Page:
The fumes that waft from top-selling air fresheners and laundry products contain dozens of chemicals, including several classified as toxic or hazardous, says a University of Washington study published yesterday. None of the chemicals was listed on product labels, nor does the federal government require companies to disclose ingredients in fragrances, said study author Anne Steinemann. "I was surprised by both the number and the potential toxicity of the chemicals that were found," said Steinemann, a professor of civil and environmental engineering and public affairs.
NEWS
By Luis Perez and Luis Perez,NEWSDAY | September 6, 2006
NEW YORK -- Five years after Sept. 11, seven of 10 first-responders and workers who toiled at Ground Zero suffer from chronic lung ailments that probably will last the rest of their lives, doctors said yesterday in announcing the largest-ever study of health effects of the attacks. The study of nearly 9,500 police officers, paramedics, construction workers and others by physicians at Mount Sinai Medical Center offers the first scientific evidence linking Ground Zero dust and debris to those health problems, vindicating doctors and patients who for years had said the connection was undeniable.
NEWS
By JUDY FOREMAN | February 3, 2006
Should I throw away my toothbrush after I've had a cold? No. Nor should you waste your money on commercially available toothbrush "sanitizers" or special mouthwashes or disinfecting solutions. Thoroughly rinsing the toothbrush with tap water "does remove most of what's caught there," said Dr. Dana Graves, a professor of periodontology and oral biology at the Boston University School of Dental Medicine. And leaving the brush uncovered so it can dry between uses or using a toothpaste containing a disinfectant also helps reduce the amount of live bacteria and viruses on the brush.
NEWS
June 6, 1994
The experience of Keystone Landfill, located 600 yards over the Carroll County border in Pennsylvania, underlines the fact that listing as a national Superfund cleanup site does not guarantee speedy government action. It's also an example of how public fears may be unnecessarily magnified by the mere listing of a dump on the list.Keystone was placed on the Environmental Protection Agency's priority list in 1987 and closed in 1990, but pollution studies of properties around the toxic waste dump have yet to get under way.Claims by two neighboring landowners that their ground water was contaminated by the privately owned landfill were dismissed earlier this year by a federal judge.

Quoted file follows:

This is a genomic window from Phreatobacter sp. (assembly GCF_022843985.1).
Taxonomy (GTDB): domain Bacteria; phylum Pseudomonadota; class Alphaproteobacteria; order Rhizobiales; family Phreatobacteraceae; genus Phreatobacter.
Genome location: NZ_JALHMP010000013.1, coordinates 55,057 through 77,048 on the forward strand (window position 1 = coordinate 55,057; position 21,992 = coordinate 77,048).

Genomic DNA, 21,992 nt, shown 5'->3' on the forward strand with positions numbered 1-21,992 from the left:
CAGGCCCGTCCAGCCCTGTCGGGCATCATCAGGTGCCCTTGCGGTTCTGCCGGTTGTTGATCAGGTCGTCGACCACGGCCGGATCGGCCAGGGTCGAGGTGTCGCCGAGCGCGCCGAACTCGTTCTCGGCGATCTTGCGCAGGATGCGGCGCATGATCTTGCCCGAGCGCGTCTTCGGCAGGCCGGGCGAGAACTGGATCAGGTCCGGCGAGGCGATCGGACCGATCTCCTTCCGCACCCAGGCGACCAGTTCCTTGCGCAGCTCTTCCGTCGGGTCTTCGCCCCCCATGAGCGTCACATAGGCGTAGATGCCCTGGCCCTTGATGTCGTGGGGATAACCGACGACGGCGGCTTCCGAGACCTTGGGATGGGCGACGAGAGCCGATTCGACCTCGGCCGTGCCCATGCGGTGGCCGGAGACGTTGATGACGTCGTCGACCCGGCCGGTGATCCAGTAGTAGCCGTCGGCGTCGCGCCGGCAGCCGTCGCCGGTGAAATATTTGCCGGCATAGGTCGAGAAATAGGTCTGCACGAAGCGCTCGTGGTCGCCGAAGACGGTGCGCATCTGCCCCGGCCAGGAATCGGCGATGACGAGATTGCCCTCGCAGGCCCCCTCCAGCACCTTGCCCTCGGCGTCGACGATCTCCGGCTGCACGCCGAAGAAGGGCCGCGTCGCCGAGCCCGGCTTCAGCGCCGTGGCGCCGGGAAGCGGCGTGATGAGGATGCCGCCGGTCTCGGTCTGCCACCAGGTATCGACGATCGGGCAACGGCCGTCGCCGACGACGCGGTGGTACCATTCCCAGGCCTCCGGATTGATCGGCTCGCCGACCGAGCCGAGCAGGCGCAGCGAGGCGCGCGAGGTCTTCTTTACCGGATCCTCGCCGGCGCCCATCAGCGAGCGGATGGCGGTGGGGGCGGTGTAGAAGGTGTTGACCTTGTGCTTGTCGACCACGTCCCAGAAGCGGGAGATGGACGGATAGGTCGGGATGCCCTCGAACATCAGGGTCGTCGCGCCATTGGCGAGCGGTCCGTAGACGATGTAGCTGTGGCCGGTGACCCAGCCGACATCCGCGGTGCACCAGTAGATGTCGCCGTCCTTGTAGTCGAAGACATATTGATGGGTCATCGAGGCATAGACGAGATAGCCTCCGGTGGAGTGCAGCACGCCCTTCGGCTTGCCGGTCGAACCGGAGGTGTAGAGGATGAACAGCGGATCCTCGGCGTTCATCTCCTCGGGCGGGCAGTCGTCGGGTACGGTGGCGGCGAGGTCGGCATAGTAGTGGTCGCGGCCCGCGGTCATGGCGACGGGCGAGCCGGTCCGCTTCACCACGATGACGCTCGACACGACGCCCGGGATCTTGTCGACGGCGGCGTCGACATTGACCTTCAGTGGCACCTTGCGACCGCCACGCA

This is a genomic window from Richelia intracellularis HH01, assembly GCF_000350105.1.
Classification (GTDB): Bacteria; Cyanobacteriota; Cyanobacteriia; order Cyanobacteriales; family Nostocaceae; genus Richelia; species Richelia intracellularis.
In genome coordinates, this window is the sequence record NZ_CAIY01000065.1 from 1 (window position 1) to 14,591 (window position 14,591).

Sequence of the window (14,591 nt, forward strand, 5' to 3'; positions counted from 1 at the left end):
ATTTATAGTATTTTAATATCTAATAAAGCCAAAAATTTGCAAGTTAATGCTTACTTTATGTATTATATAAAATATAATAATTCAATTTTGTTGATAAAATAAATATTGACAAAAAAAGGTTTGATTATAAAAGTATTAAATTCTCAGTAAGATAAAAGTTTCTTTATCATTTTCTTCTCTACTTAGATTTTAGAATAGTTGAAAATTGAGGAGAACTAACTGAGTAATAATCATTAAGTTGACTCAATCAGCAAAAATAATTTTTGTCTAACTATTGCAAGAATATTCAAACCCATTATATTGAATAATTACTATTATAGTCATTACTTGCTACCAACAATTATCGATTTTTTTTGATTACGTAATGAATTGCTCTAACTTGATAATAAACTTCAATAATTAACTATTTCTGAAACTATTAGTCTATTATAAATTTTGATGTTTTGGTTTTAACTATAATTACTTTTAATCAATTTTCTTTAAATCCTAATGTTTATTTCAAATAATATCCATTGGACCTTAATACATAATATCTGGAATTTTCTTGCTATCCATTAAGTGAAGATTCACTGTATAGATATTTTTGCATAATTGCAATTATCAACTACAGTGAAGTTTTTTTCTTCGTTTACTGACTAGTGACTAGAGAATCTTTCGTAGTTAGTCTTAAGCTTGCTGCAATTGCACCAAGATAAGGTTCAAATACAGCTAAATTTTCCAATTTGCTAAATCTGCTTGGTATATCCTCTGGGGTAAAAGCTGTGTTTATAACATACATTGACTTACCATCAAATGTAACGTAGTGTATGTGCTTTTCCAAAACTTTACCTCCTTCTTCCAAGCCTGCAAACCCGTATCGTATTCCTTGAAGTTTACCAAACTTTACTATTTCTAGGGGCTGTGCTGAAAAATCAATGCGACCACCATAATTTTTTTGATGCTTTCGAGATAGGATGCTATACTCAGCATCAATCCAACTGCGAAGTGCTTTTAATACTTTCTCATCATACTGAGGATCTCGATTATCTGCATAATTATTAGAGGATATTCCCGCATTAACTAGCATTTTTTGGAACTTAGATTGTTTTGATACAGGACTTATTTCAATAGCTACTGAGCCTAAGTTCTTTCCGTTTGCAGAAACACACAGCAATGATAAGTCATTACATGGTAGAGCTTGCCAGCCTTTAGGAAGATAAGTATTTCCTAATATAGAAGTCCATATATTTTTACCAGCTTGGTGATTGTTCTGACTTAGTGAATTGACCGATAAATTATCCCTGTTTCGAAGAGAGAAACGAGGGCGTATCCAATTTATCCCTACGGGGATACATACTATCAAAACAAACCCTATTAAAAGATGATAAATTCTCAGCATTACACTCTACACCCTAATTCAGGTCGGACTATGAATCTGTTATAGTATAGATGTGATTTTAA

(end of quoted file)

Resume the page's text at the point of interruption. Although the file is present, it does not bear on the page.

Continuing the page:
NEWS
By Isaac Howley | June 25, 2014
This year marks the 50th anniversary of the 1964 Surgeon General's report on the harms of smoking, which launched anti-tobacco public health efforts that have saved an estimated 8 million American lives. We are today a far more educated public when it comes to the dangers of cigarette use. Yet a bill in the Maryland House of Delegates that would treat e-cigarettes like normal cigarettes, and thus ban their use in public buildings, was roundly defeated this year. The bill didn't even make it out of committee.
NEWS
By Charles Piller and Alissa J. Rubin and Charles Piller and Alissa J. Rubin,LOS ANGELES TIMES | September 6, 2005
VIENNA, Austria - Nearly two decades after the Chernobyl nuclear disaster spread radioactive fallout across much of Europe, a United Nations study has concluded that the health effects have been far less extensive than feared. The researchers confirmed 56 deaths, nine children who died of thyroid cancer and 47 emergency workers who died of acute radiation poisoning or radiation-induced cancer. They projected that 3,940 more people will die of cancer, according to the report released yesterday.
NEWS
By Dennis O'Brien and Dennis O'Brien,SUN STAFF | March 25, 2004
A scientific panel recommended yesterday that the Environmental Protection Agency increase funding for research into particulate matter, a pollutant in dust, smoke and soot that is widely viewed as a major factor in heart and lung disorders. The National Academy of Sciences said more research is crucial because the EPA is updating its standards on particulate matter - which is generated by cars, power plants and other sources. "We know a lot about the health effects, but in terms of regulations, we still have a lot of work to do," said Dr. Jonathan Samet, an epidemiologist at the Johns Hopkins Bloomberg School of Public Health and chairman of the panel that issued the report.